Two-year adherence to treatment and associated factors in a fracture liaison service in Spain
- 414 Downloads
A fracture liaison service in Spain is able to maintain 73 % of the patients on antiresorptive 2 years after the fracture.
The purpose of this study was to evaluate the 2-year effectiveness of a program for the secondary prevention of fractures.
Fragility fractures in patients over 50 attending the emergency room in our centre are captured by the recruitment system of a secondary prevention program. The unit is attended by a nurse, coordinated by two rheumatologists and with the collaboration of primary care consisted of a training program and annual meetings. The outcome of the program was analysed 2 years after implementation, including: (1) percentage of attendees/eligible; (2) percentage of attendees who start treatment with antiresorptive; (3) percentage of patients who retain treatment after 6, 12, 18 and 24 months; and (4) factors associated to adherence.
After 2 years of implementation, the program detected 1674 patients with fracture, of whom 759 finally entered the program (57 % of eligible). After 3 months, 82 % of patients prescribed an antiresorptive started treatment. After a year, 52 % of the patients in the program, 72 % of those of a prescribed treatment, were taking antiresorptives. Adherence at 24 months among those who had prescribed anti-fracture drugs was 73 %. Factors associated with adherence at 12 months were female sex (76 vs 45 %; p = 0.01) and previous treatment with antiresorptive (86 vs 68 %; p = 0.02).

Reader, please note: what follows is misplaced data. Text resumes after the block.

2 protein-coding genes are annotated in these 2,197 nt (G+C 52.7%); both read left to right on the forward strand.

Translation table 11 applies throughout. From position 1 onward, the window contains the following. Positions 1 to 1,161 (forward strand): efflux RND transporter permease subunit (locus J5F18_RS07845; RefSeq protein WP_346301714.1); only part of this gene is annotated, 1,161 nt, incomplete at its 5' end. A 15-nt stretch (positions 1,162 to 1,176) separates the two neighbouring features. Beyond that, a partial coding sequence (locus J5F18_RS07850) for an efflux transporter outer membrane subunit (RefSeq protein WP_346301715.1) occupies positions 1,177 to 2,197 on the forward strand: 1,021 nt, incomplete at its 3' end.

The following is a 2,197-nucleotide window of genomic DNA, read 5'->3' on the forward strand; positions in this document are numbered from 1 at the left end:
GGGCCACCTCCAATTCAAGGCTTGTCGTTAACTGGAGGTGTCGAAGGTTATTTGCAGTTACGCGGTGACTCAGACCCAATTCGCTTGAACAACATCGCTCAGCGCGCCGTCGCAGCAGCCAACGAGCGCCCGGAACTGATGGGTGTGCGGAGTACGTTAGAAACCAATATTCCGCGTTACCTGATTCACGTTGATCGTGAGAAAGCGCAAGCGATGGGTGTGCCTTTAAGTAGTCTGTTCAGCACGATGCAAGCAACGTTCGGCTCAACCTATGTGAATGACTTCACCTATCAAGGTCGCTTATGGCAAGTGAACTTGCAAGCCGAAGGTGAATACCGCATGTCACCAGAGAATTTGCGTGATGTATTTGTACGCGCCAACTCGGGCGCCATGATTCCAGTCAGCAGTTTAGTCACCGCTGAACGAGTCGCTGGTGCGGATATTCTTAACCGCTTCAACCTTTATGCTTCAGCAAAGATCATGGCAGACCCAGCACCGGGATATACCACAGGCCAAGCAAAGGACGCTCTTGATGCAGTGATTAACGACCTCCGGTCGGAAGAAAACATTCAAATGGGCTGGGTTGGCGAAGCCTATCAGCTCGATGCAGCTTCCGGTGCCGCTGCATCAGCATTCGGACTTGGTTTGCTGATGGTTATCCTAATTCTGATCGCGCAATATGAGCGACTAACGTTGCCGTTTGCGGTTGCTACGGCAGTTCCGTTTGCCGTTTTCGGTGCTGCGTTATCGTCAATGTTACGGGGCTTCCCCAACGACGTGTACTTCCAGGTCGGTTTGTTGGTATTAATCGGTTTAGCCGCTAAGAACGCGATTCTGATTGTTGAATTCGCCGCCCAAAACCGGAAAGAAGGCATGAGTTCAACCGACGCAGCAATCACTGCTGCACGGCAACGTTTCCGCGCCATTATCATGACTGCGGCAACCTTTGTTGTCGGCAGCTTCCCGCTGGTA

In Spain, a program designed to prevent secondary fragility fractures based on the collaboration between primary care and rheumatology seems effective in terms of recruitment of patients and adherence to treatment in the mid/long-term.
KeywordsAdherence Bisphosphonates Fracture liaison service Fragility fracture Osteoporosis Secondary prevention Training program
Authors give thanks to Carmen Alonso, Fabiola Santana, and Ruben Lopez (Rheumatology), Sinforiano Rodriguez (Geriatry), and Manuel de la Torre (Orthopaedics), Hospital Universitario de Gran Canaria Dr. Negrin, for their collaboration and to Loreto Carmona for revising the manuscript.
Conflicts of interest
Proyecto nacional del Ministerio de Ciencia e Innovación. Instituto de Salud Carlos III: PI11/01429
- 1.Hernlund E, Svedbom A, Ivergård M, Compston J, Cooper C, Stenmark J et al (2013) Osteoporosis in the European Union: medical management, epidemiology and economic burden. A report prepared in collaboration with the International Osteoporosis Foundation (IOF) and the European Federation of Pharmaceutical Industry Associations (EFPIA). Arch Osteoporos 8Google Scholar
- 12.Drew S, Sheard S, Chana J, Cooper C, Javaid MK, Judge A, REFReSH study group (2014) Describing variation in the delivery of secondary fracture prevention after hip fracture: an overview of 11 hospitals within one regional area in England. Osteoporos Int 25:2427–2433PubMedCentralCrossRefPubMedGoogle Scholar
- 22.Naranjo A, Ojeda-Bruno S, Bilbao Cantarero A, Quevedo Abeledo JC, Henriquez-Hernandez LA, Rodriguez-Lozano C (2014) Results of a model of secondary prevention for osteoporotic fracture coordinated by rheumatology and focused on the nurse and primary care physicians. Reumatol Clin 10:299–303CrossRefPubMedGoogle Scholar
- 27.National Osteoporosis Foundation. Clinician’s Guide to Prevention and Treatment of Osteoporosis. In: National Osteoporosis Foundation, ed. Washington, DC; 2010.Google Scholar
- 32.Ganda K, Schaffer A, Pearson S, Seibel MJ (2014) Compliance and persistence to oral bisphosphonate therapy following initiation within a secondary fracture prevention program: a randomised controlled trial of specialist vs. non-specialist management. Osteoporos Int 25:1345–1355CrossRefPubMedGoogle Scholar